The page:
— The Pioneers • James Fenimore Cooper

... proposals were agreed to (including the closing of opium dens in the foreign settlements), tending to the restriction of the opium trade. The conference also dealt with another and growing habit in China—the use of morphia.[70] Japan agreed to prohibit the export of morphia to China, a prohibition to which the other powers ...
— Encyclopaedia Britannica, 11th Edition, Volume 6, Slice 2 - "Chicago, University of" to "Chiton" • Various

... of the Declaration of Independence, slavery was a fact. The Declaration did not emancipate a single slave; neither did the Articles of Confederation. The Constitution recognized slavery. Every clause relative to slavery was intended to strengthen and protect it. Congress had no power to prohibit slavery in the Territories. The clause giving Congress power to make regulations for the Territories did not confer general jurisdiction. It was not proper nor just to prohibit slavery in the Territories. Penning the negro up in the old States would only make him wretched and miserable, and would ...
— Robert Toombs - Statesman, Speaker, Soldier, Sage • Pleasant A. Stovall

... forbidding a man to take a wife from the whole of his own section or from the subsection of his mother, grandmothers and even greatgrandmothers. By this means the union of persons within five or more degrees of relationship either through males or females is avoided, and most Banias prohibit intermarriage, at any rate nominally, up to five degrees. Such practices as exchanging girls between families or marrying two sisters are, as a rule, prohibited. The gotras or main sections appear to be frequently named after ...
— The Tribes and Castes of the Central Provinces of India - Volume II • R. V. Russell

... profuse, fusion Gero, gestum carry belligerent, gesture, digestion Gradior, gressus walk degrade, progress *Gratia favor, pleasure, ingratiate, congratulate, good-will disgrace *Grex, gregis flock segregate, egregious Habeo, habitum have, hold habituate, prohibit Itum (see Eo) Jacio, jeci, jactum throw, hurl reject, interjection Jungo, junctum join conjugal, enjoin, juncture Juro swear abjure, perjury Jus, juris law, right justice, jurisprudence Judex (from jusdico) judge judgment, prejudice *Juvenis young ...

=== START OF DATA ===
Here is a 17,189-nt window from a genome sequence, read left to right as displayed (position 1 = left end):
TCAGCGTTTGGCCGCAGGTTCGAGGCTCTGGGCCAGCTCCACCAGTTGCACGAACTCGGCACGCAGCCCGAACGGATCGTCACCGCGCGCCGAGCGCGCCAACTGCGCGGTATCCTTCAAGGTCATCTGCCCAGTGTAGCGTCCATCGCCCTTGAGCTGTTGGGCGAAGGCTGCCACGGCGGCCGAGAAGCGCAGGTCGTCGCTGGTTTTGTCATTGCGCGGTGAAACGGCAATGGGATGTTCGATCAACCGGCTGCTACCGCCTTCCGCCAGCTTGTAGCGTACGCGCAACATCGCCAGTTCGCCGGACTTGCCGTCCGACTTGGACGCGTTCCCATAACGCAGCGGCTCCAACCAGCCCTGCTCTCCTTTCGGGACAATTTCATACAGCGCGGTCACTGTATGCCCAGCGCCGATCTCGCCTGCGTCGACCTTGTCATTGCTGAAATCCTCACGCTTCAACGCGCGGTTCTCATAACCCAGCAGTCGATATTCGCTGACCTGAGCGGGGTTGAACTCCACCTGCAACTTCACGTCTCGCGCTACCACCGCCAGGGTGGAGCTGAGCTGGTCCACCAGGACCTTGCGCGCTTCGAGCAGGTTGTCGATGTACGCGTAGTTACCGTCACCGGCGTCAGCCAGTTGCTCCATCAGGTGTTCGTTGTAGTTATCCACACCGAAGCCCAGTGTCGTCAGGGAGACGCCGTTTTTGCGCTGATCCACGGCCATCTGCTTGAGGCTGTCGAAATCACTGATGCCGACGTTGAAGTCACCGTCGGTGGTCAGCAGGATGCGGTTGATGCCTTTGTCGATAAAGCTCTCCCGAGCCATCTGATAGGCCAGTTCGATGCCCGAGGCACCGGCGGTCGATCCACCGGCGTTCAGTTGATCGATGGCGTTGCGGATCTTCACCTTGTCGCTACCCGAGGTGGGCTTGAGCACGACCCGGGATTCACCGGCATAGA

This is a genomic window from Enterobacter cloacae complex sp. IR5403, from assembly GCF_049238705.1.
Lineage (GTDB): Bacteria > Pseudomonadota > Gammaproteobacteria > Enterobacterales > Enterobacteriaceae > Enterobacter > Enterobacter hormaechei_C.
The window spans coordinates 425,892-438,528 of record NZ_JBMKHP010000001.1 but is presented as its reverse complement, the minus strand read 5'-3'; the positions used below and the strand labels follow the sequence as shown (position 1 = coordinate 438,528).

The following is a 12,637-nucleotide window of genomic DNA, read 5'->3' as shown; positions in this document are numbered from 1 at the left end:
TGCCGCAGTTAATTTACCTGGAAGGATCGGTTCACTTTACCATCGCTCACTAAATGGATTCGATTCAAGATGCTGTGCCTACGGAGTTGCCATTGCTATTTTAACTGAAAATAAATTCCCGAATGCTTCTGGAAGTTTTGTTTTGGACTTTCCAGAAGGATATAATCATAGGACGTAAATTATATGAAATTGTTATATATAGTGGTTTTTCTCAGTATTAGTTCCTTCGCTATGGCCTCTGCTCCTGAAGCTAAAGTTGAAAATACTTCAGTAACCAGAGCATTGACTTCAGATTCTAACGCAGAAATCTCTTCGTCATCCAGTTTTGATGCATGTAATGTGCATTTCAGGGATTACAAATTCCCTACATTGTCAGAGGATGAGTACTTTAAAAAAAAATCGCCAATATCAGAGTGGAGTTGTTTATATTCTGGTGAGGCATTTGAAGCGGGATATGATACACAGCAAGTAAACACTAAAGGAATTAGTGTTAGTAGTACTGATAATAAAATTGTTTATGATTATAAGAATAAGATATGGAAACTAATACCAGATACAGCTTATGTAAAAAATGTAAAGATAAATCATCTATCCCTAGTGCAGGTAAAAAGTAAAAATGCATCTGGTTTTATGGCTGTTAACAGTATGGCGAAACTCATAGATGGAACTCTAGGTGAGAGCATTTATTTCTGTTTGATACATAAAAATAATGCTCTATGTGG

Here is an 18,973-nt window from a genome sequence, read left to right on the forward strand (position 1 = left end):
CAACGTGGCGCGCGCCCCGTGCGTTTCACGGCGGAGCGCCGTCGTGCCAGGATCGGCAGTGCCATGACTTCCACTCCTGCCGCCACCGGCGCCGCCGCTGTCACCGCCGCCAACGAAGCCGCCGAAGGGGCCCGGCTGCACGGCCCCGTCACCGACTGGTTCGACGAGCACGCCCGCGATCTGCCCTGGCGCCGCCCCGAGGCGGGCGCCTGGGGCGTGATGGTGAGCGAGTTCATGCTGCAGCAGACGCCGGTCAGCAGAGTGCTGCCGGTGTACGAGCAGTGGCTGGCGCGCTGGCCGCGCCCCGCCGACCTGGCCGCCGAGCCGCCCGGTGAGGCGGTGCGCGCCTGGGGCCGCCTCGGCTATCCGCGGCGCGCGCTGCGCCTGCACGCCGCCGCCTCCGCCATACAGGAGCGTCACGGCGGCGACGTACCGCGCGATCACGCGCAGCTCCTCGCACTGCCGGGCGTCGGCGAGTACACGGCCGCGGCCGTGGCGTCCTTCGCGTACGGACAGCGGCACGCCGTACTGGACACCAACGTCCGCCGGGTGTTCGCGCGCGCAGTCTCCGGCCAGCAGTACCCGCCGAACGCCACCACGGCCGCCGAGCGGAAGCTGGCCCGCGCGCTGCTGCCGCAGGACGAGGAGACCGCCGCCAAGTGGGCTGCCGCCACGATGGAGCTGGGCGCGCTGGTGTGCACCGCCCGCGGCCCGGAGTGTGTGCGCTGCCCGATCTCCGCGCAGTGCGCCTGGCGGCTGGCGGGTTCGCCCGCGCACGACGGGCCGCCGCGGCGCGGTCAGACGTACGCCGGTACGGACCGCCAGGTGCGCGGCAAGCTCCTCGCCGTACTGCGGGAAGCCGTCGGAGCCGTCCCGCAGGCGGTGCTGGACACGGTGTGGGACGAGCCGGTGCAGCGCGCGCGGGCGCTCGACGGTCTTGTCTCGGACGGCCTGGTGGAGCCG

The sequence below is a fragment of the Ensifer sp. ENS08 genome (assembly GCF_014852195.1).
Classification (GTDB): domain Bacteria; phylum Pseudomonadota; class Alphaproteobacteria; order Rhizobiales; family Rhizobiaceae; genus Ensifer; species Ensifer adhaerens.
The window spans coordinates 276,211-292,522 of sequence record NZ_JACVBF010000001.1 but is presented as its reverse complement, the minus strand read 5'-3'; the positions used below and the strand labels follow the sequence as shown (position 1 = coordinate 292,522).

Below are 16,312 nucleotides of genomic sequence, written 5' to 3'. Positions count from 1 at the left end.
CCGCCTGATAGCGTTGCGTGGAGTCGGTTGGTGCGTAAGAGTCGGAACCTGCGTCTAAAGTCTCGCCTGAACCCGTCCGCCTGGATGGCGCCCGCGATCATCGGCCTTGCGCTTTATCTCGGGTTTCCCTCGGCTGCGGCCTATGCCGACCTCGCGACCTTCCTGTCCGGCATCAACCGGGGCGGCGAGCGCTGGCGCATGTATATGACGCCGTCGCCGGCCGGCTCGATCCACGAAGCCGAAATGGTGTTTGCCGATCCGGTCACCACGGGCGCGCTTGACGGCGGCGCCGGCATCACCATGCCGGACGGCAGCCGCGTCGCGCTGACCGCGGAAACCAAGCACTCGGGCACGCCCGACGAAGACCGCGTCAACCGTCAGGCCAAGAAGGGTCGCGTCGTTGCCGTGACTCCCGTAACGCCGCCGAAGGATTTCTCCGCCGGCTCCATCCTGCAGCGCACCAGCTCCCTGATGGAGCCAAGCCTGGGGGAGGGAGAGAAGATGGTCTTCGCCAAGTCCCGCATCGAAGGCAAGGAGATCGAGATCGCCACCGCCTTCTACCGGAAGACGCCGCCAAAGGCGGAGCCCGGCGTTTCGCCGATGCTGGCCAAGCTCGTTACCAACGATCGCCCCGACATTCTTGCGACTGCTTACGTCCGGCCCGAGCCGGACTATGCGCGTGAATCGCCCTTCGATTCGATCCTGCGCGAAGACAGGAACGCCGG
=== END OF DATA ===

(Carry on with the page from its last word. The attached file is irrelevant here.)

— The Century Vocabulary Builder • Creever & Bachelor

... is advisable to avoid trade between the West Indias and China, and regulate that of Filipinas, as it has increased considerably, thus causing the decrease of that of these kingdoms: therefore, we prohibit, forbid, and order, that no person of the natives or residents of Nueva Espana, or any other part of the Indias trade or be allowed to trade in the Filipinas Islands. Should anyone do so, he shall lose the merchandise with ...
— The Philippine Islands, 1493-1898: Volume XVII, 1609-1616 • Various

... a member of the national council: but his principal business is to superintend the military concerns of his tribe, and in war to lead his warriors to battle. He acts in concert with the other Chief, and their word is implicitly relied on, as the law by which they must be governed. That which they prohibit, is not meddled with. The Indian laws are few, and easily expounded. Their business of a public nature is transacted in council, where every decision is final. They meet in general council once a year, and sometimes oftener. The administration of their government is not ...
— A Narrative of the Life of Mrs. Mary Jemison • James E. Seaver

... V.) Article IX says that 'the employers are forbidden to let women engage in dangerous work.' But whether work is dangerous or not is determined by 'the competent Minister' (Article XI), who may or may not be well informed. There is also Article XII, 'The competent Minister can limit or prohibit the work of women about to have children' and within three weeks after confinement. But anyone who enters factories may see women with pale faces because they work ...
— The Foundations of Japan • J.W. Robertson Scott

... Nicaragua, together with the adjacent Bay Islands, except the comparatively small portion of this between the Sarstoon and Cape Honduras. According to their construction, the treaty does no more than simply prohibit them from extending their possessions in Central America beyond the present limits. It is not too much to assert that if in the United States the treaty had been considered susceptible of such a construction it never would have been negotiated under the authority ...
— A Compilation of the Messages and Papers of the Presidents - Section 4 (of 4) of Volume 5: James Buchanan • James D. Richardson

... suffered by fire; particularly in the year 1690. Soon afterwards the town obtained an act of Parliament to prohibit the covering of houses with thatch." Beauties of Wiltshire, vol. ii. p. 177. A pamphlet was published in 1653 (12mo.) with the following title:- "Take heed in time; or, a briefe relation of many harmes that have of late been done by fire in Marlborough and other ...
— The Natural History of Wiltshire • John Aubrey

... indeed plead that they are not the authors of the laws which prohibit the cultivation of tobacco in Great Britain and Ireland. That is true. The present Government found those laws in existence: and no doubt there is good sense in the Conservative doctrine that many things which ought not to have been set up ought ...